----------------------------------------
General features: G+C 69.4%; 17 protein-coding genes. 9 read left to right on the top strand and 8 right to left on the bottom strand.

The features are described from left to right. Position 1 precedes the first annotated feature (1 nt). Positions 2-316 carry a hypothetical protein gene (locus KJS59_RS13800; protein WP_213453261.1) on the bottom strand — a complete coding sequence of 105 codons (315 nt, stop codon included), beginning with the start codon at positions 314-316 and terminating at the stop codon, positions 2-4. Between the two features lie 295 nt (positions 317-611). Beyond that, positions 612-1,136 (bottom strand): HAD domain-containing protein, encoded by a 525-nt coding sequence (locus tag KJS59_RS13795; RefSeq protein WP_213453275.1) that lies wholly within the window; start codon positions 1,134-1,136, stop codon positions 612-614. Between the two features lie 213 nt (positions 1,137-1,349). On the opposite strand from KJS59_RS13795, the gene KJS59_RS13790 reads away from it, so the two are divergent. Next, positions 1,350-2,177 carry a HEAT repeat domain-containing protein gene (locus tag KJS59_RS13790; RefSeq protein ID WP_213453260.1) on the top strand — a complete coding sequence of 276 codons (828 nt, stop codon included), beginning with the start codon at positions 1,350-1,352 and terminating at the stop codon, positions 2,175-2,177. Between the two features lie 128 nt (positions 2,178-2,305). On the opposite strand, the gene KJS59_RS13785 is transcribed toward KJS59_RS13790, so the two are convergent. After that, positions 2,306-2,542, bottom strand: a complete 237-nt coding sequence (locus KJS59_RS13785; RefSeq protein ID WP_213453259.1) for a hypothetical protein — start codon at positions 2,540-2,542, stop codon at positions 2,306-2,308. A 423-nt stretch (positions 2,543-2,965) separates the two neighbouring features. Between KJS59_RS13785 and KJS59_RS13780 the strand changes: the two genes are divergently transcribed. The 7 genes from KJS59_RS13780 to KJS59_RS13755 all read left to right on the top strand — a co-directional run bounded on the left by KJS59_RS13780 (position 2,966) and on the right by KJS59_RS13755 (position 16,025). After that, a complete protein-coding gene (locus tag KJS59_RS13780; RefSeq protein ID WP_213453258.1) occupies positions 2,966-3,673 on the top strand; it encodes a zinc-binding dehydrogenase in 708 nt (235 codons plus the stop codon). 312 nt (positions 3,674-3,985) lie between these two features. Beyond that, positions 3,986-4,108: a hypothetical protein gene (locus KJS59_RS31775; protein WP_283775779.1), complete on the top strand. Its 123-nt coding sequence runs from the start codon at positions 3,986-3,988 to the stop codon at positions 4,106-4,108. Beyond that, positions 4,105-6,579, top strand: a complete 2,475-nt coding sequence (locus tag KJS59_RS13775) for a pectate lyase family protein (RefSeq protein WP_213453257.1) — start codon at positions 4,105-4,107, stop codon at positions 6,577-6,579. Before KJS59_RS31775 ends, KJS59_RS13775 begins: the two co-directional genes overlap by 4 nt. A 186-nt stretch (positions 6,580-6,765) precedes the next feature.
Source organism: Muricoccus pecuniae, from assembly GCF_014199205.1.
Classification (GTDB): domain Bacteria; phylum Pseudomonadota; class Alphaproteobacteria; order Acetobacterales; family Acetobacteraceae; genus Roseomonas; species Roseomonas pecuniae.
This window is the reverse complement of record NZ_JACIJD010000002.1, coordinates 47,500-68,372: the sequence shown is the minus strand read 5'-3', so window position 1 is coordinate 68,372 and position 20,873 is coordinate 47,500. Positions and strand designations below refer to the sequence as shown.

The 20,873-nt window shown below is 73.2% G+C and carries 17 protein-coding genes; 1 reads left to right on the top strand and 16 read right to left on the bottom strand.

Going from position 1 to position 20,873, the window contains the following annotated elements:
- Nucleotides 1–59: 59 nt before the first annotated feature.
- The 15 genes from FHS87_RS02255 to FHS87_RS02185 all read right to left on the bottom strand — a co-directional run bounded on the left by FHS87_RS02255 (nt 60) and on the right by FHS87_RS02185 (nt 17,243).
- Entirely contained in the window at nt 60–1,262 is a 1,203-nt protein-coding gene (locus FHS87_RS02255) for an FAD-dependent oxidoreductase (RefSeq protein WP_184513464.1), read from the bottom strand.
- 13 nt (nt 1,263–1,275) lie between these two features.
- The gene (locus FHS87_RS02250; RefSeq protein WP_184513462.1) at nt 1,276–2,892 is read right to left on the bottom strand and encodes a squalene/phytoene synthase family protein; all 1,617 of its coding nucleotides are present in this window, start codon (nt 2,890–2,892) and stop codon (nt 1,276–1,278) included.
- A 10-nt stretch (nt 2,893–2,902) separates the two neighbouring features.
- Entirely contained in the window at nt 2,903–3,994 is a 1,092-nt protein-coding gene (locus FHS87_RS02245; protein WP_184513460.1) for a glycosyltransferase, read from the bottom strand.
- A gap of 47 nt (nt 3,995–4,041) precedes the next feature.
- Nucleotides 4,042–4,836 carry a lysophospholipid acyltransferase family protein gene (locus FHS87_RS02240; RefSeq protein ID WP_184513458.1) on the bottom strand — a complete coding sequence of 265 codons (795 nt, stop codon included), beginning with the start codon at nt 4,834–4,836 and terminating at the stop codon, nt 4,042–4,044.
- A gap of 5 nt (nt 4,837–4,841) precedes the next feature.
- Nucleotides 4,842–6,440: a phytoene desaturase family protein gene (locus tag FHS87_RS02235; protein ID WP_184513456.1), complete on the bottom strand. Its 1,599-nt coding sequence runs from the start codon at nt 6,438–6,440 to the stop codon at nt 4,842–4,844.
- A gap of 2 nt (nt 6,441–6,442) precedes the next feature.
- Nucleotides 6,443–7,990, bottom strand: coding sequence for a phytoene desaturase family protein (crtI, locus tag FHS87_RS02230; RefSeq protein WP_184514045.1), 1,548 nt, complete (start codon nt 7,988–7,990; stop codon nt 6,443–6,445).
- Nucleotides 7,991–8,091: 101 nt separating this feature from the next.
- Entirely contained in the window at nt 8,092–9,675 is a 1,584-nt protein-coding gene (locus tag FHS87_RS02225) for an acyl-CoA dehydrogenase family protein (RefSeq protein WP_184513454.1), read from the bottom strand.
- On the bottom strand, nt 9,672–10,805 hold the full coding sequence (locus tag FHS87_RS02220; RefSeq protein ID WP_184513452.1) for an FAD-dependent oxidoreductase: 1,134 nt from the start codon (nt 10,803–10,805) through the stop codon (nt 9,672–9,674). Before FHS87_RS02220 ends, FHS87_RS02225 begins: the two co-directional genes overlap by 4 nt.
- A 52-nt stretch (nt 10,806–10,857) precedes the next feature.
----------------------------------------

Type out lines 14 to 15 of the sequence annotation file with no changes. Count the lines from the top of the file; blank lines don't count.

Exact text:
- Entirely contained in the window at nt 2,903–3,994 is a 1,092-nt protein-coding gene (locus FHS87_RS02245; protein WP_184513460.1) for a glycosyltransferase, read from the bottom strand.
- A gap of 47 nt (nt 3,995–4,041) precedes the next feature.